# Find the Matrix A of the Linear Transformation

Can anyone walk me through the steps to complete this problem? I am unsure of where to start to solve the problem. I get that the resulting matrix $A$ should be a $2 \times2$ matrix, should I be finding another vector in the basis to find $BAB^{-1}$?

Let $V$ be the plane with equation $x_1 - 4 x_2 + 2 x_3 =0$ in ${\mathbb R}^3$. Find the matrix $A$ of the linear transformation $T(x)= \displaystyle\left[\begin{array}{ccc} -6 &-12 &0 \cr -2 &-2 &1 \cr -1 &2 &2 \cr \end{array}\right] x$ with respect to the basis $\displaystyle\left[\begin{array}{c} 4 \cr 1 \cr 0 \cr \end{array}\right]$ , $\displaystyle\left[\begin{array}{c} -2 \cr 0 \cr 1 \cr \end{array}\right]$

Let $u=(4,1,0)^T$ and $v=(-2,0,1)^T$.
1. Before answering the question, do a sanity check first. Do $\mathbf{u}$ and $\mathbf{v}$ really lie on $V$? That is, do they satisfy the equation $x_1-4x_2+2x_3=0$? They seem so. Good. Let's proceed.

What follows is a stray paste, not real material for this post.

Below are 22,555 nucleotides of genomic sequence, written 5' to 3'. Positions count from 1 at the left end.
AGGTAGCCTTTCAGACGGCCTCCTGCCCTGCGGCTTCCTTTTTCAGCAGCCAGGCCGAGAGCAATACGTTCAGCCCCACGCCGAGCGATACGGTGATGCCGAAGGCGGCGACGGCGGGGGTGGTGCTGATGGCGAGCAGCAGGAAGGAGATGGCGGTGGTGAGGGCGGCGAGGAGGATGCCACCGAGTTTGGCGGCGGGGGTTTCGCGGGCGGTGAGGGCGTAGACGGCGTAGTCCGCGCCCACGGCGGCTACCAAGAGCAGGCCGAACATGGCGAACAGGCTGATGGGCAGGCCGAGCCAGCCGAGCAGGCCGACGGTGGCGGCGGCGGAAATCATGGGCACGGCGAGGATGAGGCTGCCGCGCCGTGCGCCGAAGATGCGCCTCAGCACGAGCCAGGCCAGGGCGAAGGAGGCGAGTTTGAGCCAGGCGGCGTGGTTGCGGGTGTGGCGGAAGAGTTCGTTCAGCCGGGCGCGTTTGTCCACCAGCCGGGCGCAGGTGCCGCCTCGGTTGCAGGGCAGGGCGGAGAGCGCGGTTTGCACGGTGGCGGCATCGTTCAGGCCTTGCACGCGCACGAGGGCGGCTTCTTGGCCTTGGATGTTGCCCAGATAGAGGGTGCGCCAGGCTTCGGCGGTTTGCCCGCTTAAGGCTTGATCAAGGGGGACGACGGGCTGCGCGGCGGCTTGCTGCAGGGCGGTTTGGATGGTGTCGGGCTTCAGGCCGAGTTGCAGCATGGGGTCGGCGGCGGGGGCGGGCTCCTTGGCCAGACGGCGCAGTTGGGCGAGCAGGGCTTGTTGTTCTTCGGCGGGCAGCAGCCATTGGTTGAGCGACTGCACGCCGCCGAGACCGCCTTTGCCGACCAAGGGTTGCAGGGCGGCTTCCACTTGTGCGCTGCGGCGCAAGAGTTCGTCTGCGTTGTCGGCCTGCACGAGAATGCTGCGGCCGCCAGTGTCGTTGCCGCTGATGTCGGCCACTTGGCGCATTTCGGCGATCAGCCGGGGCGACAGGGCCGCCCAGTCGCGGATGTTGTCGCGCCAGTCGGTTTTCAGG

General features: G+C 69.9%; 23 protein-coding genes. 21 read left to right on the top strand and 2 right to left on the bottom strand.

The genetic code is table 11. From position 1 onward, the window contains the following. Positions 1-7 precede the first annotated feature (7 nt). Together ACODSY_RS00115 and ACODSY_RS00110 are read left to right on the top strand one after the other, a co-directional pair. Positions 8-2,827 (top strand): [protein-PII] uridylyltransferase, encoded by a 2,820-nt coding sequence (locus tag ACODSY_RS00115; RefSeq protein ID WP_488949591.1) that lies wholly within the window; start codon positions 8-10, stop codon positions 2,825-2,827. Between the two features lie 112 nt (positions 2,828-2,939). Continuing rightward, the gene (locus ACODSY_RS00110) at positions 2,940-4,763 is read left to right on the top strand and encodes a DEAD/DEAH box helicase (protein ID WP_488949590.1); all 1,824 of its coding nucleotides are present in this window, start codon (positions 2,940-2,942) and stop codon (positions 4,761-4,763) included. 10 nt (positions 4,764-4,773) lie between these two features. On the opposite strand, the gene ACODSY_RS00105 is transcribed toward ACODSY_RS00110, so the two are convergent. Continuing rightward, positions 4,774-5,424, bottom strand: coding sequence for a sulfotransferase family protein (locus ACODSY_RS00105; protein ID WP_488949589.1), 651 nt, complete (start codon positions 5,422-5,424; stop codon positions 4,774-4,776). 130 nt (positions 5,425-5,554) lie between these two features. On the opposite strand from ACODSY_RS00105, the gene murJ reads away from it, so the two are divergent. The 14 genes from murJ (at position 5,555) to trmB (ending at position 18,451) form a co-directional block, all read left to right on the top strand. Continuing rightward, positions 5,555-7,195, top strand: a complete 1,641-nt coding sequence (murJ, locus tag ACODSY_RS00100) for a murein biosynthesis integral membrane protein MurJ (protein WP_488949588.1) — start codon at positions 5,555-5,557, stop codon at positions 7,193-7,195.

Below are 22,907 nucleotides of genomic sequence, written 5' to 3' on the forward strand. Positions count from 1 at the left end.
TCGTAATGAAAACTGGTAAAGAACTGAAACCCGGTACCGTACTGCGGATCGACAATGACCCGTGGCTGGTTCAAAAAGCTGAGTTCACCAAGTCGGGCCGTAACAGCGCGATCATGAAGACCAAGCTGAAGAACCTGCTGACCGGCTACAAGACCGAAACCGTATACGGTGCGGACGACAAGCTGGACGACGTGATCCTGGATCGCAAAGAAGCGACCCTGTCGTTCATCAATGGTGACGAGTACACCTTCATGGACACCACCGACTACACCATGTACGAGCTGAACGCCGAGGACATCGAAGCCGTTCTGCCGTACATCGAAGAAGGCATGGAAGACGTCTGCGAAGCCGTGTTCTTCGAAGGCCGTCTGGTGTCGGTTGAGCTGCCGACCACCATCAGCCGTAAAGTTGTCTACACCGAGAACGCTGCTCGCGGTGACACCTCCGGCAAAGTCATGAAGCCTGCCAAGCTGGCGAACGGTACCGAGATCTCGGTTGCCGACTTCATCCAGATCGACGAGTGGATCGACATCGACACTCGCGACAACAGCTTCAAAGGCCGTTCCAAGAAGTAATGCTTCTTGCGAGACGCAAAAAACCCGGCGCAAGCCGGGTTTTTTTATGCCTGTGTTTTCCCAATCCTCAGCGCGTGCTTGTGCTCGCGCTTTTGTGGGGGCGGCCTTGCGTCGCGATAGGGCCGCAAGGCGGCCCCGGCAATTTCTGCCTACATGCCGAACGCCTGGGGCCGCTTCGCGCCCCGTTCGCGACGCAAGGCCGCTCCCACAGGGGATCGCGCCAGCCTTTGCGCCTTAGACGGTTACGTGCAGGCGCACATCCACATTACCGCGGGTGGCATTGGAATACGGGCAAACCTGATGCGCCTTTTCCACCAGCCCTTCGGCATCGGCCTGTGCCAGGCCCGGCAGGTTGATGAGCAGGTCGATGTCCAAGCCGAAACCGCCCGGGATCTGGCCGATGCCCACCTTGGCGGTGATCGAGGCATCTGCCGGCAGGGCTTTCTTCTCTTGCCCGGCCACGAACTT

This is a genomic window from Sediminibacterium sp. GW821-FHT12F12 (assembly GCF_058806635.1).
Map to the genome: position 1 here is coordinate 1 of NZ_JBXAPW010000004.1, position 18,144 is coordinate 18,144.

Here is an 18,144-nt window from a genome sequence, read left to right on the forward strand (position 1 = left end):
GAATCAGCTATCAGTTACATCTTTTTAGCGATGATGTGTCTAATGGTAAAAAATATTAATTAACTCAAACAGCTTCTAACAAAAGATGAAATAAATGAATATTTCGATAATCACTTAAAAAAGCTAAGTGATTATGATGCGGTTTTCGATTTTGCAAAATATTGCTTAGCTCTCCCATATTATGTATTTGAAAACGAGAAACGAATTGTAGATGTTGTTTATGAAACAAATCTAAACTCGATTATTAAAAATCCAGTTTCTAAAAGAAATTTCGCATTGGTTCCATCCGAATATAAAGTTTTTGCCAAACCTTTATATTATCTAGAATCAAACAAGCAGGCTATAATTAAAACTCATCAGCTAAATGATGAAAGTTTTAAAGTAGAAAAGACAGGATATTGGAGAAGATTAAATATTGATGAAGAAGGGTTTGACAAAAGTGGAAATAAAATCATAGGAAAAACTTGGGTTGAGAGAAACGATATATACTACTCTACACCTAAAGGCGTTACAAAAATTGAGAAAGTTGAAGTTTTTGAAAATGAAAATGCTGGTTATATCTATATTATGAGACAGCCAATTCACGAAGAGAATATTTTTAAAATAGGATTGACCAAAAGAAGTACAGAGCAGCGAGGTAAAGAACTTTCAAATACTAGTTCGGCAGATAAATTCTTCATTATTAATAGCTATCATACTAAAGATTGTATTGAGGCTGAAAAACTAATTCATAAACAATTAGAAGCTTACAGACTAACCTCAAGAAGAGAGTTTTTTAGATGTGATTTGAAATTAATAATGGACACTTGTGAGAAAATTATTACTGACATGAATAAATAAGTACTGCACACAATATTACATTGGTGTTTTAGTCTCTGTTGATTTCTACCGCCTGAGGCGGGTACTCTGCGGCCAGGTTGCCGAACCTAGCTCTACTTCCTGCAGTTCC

2. Now compute $\mathbf{p} = T(\mathbf{u})$.
3. Can you express $\mathbf{p}$ as a linear combination of $\mathbf{u}$ and $\mathbf{v}$? That is, can you find two numbers $a$ and $b$ such that $\mathbf{p}=a\mathbf{u}+b\mathbf{v}$? Note that no difficult calculation is needed; $a$ and $b$ can be found by simple inspection (hint: observe that $\mathbf{u}$ and $\mathbf{v}$ each has a zero entry). Verify that the $a$ and $b$ you found are correct.
4. Similarly, find $c$ and $d$ such that $T(\mathbf{v})=c\mathbf{u}+d\mathbf{v}$.
5. Now you may write out the matrix $A$ in terms of $a,b,c$ and $d$.
• @JaredTerrell I mean, compute $T(u)$. That is, multiply the matrix representation of $T$ by the vector $u$. Call the result $p$. Yes, it is a column vector. No, it is not a column of $T$. (I give this yes and no answer because I'm not sure what does your "column" refer to.) Dec 9 '12 at 19:19